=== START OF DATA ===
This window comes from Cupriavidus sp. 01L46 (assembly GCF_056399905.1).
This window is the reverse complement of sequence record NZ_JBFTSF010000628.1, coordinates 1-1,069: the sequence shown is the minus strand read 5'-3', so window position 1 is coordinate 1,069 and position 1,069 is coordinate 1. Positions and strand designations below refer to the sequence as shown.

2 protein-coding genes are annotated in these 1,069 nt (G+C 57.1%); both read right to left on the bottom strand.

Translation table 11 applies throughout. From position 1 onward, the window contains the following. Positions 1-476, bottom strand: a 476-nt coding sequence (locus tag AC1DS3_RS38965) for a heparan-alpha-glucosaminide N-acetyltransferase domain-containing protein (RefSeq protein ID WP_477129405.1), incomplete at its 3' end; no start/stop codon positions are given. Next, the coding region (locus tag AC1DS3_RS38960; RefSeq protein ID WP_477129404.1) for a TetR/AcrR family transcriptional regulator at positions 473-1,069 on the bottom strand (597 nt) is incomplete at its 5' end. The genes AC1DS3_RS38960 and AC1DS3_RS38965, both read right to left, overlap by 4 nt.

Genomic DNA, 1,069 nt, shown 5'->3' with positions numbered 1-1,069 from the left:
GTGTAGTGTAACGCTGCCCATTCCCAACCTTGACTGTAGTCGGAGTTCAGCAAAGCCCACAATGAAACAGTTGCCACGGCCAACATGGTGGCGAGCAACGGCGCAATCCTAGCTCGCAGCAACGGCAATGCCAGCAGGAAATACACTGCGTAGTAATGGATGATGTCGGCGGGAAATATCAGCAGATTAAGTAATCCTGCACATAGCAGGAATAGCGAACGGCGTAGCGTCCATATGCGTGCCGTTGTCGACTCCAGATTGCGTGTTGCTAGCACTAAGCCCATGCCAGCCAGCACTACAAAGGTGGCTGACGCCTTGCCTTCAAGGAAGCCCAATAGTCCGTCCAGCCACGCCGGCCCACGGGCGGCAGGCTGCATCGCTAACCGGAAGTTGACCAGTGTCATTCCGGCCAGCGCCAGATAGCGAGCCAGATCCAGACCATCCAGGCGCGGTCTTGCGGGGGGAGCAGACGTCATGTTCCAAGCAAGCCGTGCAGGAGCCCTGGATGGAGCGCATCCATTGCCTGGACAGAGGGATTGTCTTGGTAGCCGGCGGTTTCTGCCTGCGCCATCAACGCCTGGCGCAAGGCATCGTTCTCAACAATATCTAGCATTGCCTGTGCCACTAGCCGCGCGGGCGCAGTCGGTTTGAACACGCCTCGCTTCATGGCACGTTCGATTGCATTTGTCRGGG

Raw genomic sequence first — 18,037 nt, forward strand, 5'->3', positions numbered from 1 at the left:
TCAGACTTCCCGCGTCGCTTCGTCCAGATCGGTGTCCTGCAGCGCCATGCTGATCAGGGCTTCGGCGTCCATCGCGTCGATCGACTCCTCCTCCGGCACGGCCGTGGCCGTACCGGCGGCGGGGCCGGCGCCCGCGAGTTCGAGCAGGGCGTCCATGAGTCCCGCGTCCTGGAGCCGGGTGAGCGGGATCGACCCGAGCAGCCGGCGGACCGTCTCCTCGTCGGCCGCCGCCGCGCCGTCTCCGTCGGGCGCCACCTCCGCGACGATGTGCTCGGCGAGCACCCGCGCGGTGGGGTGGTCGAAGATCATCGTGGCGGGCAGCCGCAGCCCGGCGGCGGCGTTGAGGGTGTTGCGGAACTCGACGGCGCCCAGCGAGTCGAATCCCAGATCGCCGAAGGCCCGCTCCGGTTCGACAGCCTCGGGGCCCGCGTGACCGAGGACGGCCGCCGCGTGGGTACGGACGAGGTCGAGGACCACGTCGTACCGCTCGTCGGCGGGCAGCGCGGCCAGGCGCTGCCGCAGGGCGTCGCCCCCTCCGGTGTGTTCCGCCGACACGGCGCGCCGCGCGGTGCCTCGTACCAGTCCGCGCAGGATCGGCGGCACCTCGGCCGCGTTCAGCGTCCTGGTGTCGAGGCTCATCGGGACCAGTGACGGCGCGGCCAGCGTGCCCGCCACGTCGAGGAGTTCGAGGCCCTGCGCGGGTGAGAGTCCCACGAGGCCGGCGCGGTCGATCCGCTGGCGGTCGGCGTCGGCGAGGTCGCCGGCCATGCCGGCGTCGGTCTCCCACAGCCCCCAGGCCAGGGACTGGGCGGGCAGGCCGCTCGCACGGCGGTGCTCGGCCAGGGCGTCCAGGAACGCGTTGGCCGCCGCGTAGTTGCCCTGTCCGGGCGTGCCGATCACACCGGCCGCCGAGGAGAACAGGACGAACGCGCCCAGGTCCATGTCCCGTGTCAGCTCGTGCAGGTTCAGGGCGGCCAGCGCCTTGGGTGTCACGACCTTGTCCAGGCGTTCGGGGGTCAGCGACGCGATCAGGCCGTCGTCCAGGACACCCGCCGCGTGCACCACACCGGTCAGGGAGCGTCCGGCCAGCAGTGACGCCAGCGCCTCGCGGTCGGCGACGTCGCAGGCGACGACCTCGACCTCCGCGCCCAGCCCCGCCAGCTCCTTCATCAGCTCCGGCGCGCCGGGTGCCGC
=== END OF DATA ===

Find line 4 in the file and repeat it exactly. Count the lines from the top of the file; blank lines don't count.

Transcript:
Translation table 11 applies throughout. From position 1 onward, the window contains the following. Positions 1-476, bottom strand: a 476-nt coding sequence (locus tag AC1DS3_RS38965) for a heparan-alpha-glucosaminide N-acetyltransferase domain-containing protein (RefSeq protein ID WP_477129405.1), incomplete at its 3' end; no start/stop codon positions are given. Next, the coding region (locus tag AC1DS3_RS38960; RefSeq protein ID WP_477129404.1) for a TetR/AcrR family transcriptional regulator at positions 473-1,069 on the bottom strand (597 nt) is incomplete at its 5' end. The genes AC1DS3_RS38960 and AC1DS3_RS38965, both read right to left, overlap by 4 nt.